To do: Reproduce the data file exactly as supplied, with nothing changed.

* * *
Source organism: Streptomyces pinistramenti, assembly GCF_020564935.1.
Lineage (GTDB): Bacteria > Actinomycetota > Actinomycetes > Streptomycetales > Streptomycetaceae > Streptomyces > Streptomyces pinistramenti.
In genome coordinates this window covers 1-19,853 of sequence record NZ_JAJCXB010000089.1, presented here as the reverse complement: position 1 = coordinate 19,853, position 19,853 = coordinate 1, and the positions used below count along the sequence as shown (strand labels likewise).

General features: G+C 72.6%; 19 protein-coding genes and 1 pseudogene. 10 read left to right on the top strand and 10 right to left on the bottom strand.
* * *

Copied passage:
Source organism: Streptomyces pinistramenti, assembly GCF_020564935.1.
Lineage (GTDB): Bacteria > Actinomycetota > Actinomycetes > Streptomycetales > Streptomycetaceae > Streptomyces > Streptomyces pinistramenti.
In genome coordinates this window covers 1-19,853 of sequence record NZ_JAJCXB010000089.1, presented here as the reverse complement: position 1 = coordinate 19,853, position 19,853 = coordinate 1, and the positions used below count along the sequence as shown (strand labels likewise).

General features: G+C 72.6%; 19 protein-coding genes and 1 pseudogene. 10 read left to right on the top strand and 10 right to left on the bottom strand.